- Cards Against Humanity released a new Family Edition of its popular card game today.
- The game was specifically designed for kids and adults to play together. As such, it lacks the irreverent and offensive cards of the original game.
- The game can be downloaded for free from the company’s website.
- Visit BGR’s homepage for more stories.
With the coronavirus leaving the majority of people across the country stuck at home for the foreseeable future, it’s only natural for boredom to sink in. After all, there’s only so much Netflix you can watch, video games you can play, or puzzles to finish. That said, you can never go wrong with playing a little bit of Cards Against Humanity if you’re looking to spice things up.
If you have a family and find that the original Cards Against Humanity is a bit too much, the company today announced a brand new Family Edition of its popular and arguably iconic game. According to the company, the Family Edition of Cards Against Humanity was initially scheduled to come out this fall. But seeing that we’re all living under quarantine, the company figured that releasing it now would give families something fun and new to do.
If you have kids at home, Cards Against Humanity: Family Edition, in its current incarnation, is available for free via the company’s website.
Once you click the download link, you’re prompted with a message that says “I agree to stay at home unless absolutely necessary for the duration of the Coronavirus pandemic.” As a quick point of interest, if you hit “No Thanks,” you’re redirected to the main “Coronavirus disease Pandemic” page on the World Health Organization website.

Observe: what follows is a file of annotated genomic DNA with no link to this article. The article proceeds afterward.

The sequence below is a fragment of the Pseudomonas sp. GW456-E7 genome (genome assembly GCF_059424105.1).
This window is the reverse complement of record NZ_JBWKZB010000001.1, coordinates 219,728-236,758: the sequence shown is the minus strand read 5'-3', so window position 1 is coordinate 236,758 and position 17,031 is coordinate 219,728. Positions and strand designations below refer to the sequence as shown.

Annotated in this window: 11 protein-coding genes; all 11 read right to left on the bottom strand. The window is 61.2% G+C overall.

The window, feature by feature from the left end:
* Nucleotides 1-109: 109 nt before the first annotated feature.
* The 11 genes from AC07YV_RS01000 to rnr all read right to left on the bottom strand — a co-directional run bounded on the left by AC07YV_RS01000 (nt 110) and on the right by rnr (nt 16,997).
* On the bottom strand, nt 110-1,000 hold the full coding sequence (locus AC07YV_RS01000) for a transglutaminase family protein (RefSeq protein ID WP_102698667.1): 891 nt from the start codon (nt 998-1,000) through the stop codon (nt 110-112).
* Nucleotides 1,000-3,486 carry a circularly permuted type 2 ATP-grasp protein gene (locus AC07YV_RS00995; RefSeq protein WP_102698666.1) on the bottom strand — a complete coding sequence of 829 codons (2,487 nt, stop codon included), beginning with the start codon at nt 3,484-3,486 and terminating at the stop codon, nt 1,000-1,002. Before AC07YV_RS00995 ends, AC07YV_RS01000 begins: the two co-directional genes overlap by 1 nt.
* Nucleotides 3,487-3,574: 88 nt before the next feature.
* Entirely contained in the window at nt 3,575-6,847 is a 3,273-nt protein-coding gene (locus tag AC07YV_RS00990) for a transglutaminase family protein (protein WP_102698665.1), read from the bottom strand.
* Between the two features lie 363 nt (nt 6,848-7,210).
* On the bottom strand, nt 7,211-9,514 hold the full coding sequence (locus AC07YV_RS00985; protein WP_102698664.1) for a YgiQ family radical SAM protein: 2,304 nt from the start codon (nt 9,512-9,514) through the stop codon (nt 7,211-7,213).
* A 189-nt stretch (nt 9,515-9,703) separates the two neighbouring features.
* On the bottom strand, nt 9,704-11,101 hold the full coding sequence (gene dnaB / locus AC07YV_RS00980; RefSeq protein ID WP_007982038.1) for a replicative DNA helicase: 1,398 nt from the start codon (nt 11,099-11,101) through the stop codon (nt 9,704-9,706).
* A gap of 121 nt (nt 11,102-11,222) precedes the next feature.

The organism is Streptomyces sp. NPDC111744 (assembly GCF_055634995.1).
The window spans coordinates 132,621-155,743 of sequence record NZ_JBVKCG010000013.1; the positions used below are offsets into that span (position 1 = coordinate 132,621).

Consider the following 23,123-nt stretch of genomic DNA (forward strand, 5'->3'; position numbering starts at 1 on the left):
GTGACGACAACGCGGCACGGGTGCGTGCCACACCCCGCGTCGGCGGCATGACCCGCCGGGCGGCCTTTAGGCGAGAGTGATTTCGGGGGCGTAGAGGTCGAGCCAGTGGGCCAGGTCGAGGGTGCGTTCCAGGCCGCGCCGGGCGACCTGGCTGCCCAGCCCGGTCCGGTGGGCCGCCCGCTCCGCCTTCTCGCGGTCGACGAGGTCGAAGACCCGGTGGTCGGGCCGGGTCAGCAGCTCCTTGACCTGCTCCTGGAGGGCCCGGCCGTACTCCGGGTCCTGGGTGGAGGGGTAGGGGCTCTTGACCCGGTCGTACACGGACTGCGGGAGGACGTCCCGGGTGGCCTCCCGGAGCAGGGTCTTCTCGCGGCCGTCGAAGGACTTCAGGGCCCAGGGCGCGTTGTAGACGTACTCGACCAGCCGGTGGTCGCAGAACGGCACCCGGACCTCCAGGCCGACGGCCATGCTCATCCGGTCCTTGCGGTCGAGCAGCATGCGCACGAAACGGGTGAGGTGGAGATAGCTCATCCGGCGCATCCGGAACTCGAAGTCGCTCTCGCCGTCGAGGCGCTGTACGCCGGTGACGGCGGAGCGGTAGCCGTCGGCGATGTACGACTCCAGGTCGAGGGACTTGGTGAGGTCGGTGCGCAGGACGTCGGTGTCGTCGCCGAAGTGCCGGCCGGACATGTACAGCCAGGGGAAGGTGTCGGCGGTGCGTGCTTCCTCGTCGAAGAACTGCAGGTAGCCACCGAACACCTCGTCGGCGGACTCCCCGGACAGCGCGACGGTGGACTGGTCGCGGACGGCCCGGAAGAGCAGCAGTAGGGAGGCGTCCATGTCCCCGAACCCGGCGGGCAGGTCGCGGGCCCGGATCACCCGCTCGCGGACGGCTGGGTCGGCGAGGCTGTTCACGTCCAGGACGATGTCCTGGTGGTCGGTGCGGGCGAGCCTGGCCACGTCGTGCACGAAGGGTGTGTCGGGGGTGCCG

If you hit “I agree,” you’re then prompted with a second user agreement that says, “Even if our dumb butthole president tells us to do something stupid, I will listen to medical experts instead.” And once you agree to that, you simply enter in your email address — if you so choose — and you can download either a small card PDF with 20 cards per page or a larger version with 9 cards per page.
All you have to do next is select one and start printing. Once done, you’ll have to manually cut individual cards from the page, but hey, you’ve probably got nothing but time on your hands these days.
As to what you might expect from the Family Edition of the popular game, well, don’t expect to see anything awkward or offensive. Rather, this is something of a wholesome edition of the notoriously irreverent game. Interestingly, the company makes a point of noting that it’s been in development for over a year and was put together with the help of child development experts and psychologists.
So while the regular version of the game has cards that are too filthy for us to repeat here, the family version has cards with titles like: “Foolish child! Did you think you could escape from ______?” and “We’re off to see the wizard, the wonderful wizard of ______?”
So yeah, the game is certainly not for everyone. But if you happen to have young children at home and are looking for a nice activity everyone can play together, the Cards Against Humanity: Family Edition is probably worth checking out.